Microgels are cited in literature as viscosity modifiers with a range of thinning/ thickening behaviour37 with the ability to influence lubrication performance particularly in the fluid film regimes by altering viscosity as perceived at the macroscale18. Before characterising viscosity, it is nevertheless important to understand the stiffness of the microgels which may influence their viscous dissipation. For example, higher storage modulus (G’) of the parent protein gels may translate into higher viscosities of the microgel dispersion derived from these gels and associated fluid film lubrictaion18. We assume microgels are sub-micrometric units of the parent hydrogels and thus possess the same elasticity. To quantify this, oscillatory shear rheology (see temperature ramp and frequency sweeps in Supplementary Figures 3 and 4, respectively) was performed on the parent protein hydrogels prior to shearing to obtain G’ and loss (G”) modulus (Fig. 4a) and large scale deformation tests were performed (Supplementary Fig. 5) to calculate the Young’s modulus (Fig. 4b). Typically, the higher the protein content of the microgel, the higher the G’. For instance, G’ of the parent gels for PoPI5 (~800 Pa), was an order of magnitude lower than that of PoPI10 (~8500 Pa), explaining the value of PoPM10 viscosity observed in Fig. 4c compared to the softer, easily compressible microgels contributing to lower viscosity, which is true of PoPM5.

Fig. 4: Rheological properties of the parent plant protein gels and volume fraction-dependent apparent viscosities of the microgels.
figure 4

Storage modulus (a) and Young’s modulus (b) of parent plant protein gels with apparent viscosities (η) of microgels prepared using pea protein concentrate to form a 15.0 wt% total protein microgel, (PPM15), potato protein isolate to form a 5.0 wt% total protein microgel (PoPM5), potato protein isolate to form a 10.0 wt% total protein microgel, (PoPM10), and using a mixture of pea protein concentrate at 7.5 wt% total protein and potato protein isolate at 5.0 wt% total protein microgel (PPM7.5:PoPM5) with corresponding storage modulus (G’) of parent plant protein gels (a) as a function of volume fractions (ϕ) at pH 7.0 at shear rates of (c) 0.1 s–1 and (d) 50 s–1, the latter representing orally relevant shear rates performed at 37 °C. Data was recorded with shear rate increasing from 0.1 to 50 s–1, Figures a–b display means and standard deviations of 5 measurements on triplicate samples (n = 5 × 3) where statistical analysis was performed using two tailed unpaired Student’s t-test with differing lower-case letters in the same bar chart indicate a statistically significant difference (p < 0.05). Figures (c, d) shows the mean of 6 measurements on triplicate samples (n = 6 × 3) with error bars representing standard deviations. The original temperature ramp and frequency sweeps of the parent heat set gelled proteins are shown in Supplementary Figs. 3 and 4, respectively. The true stress-strain curves are shown in Supplementary Fig. 5 from which the Young’s moduli are computed. Original flow curves for the microgel dispersions at each volume fractions are shown in Supplementary Fig. 6.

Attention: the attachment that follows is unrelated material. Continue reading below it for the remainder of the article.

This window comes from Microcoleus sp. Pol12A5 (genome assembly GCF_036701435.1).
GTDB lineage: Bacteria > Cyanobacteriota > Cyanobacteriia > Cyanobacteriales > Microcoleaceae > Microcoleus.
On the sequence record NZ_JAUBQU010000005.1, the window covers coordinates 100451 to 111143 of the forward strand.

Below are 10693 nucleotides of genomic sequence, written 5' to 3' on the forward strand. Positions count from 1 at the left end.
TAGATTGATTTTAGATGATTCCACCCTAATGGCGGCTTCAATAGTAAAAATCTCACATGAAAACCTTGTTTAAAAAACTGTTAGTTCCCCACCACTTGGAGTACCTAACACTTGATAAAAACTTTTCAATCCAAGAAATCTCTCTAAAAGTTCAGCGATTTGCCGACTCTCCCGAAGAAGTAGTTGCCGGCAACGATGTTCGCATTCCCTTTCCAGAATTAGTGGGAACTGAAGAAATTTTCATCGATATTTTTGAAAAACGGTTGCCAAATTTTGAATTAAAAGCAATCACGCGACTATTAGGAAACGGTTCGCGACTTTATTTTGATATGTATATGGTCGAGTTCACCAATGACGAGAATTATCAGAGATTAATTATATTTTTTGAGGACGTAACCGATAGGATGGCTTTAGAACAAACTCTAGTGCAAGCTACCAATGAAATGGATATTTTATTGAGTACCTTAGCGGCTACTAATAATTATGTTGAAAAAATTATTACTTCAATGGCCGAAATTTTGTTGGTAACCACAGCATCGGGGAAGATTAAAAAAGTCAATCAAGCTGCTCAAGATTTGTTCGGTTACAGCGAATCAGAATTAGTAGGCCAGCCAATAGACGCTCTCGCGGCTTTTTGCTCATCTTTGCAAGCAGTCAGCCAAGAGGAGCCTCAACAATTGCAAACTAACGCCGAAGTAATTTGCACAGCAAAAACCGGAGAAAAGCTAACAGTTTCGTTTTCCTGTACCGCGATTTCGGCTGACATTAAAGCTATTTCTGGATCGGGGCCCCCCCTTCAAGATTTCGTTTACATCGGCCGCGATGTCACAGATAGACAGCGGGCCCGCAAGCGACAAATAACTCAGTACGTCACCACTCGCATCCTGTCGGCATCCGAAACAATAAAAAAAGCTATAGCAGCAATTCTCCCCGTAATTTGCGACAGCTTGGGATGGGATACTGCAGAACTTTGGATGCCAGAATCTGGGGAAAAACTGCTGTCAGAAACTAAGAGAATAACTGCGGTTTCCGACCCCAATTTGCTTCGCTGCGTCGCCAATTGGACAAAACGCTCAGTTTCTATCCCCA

Most plant protein-based microgels in this study display Newtonian behaviour (Fig. 4c) as viscosity is independent of shear rates suggesting a non-interactive network of microgels with the exception at Φ = 60–70% where there is a clear shear thinning behaviour. Particularly, in the case of PoPM10 Φ = 60–70% when compared to native protein of the same protein concentration, in which a strong pseudoplastic behaviour is observed, where particle interactions dominate and sharp increases of viscosity with increased Φ is evident (Supplementary Fig. 6c). In general, such rheological behaviour of microgels is in sharp contrast to those of the native proteins where especially PoPI5.5, PoPI7.0 and PPC5.2.5:PoPI3.5 show shear thinning behaviour and an initial aggregated particle network (Supplementary Fig. 6b–d). This leads us to propose an interesting conjecture, microgelation in plant proteins offer a desirable structural route to make the system much less aggregated, create a better control of size as compared to the parent protein, irrespective of their type.

The change in solution viscosity as a function of volume fraction (Φ = 10–70%) is shown at low shear rates (Fig. 4c) and at orally relevant shear rates (Fig. 4d). Although as expected the magnitude differs, the microgel viscosity shows similar dependency on volume fraction, irrespective of shear rates (Fig. 4c, d). We find in line with our expectation that as Φ increases, an increase in viscosity is observed for all microgels with PoPM10 displaying more pronounced increases at a low Φ = 40% compared to all other microgels, with PoPM5 showing little viscosity changes throughout.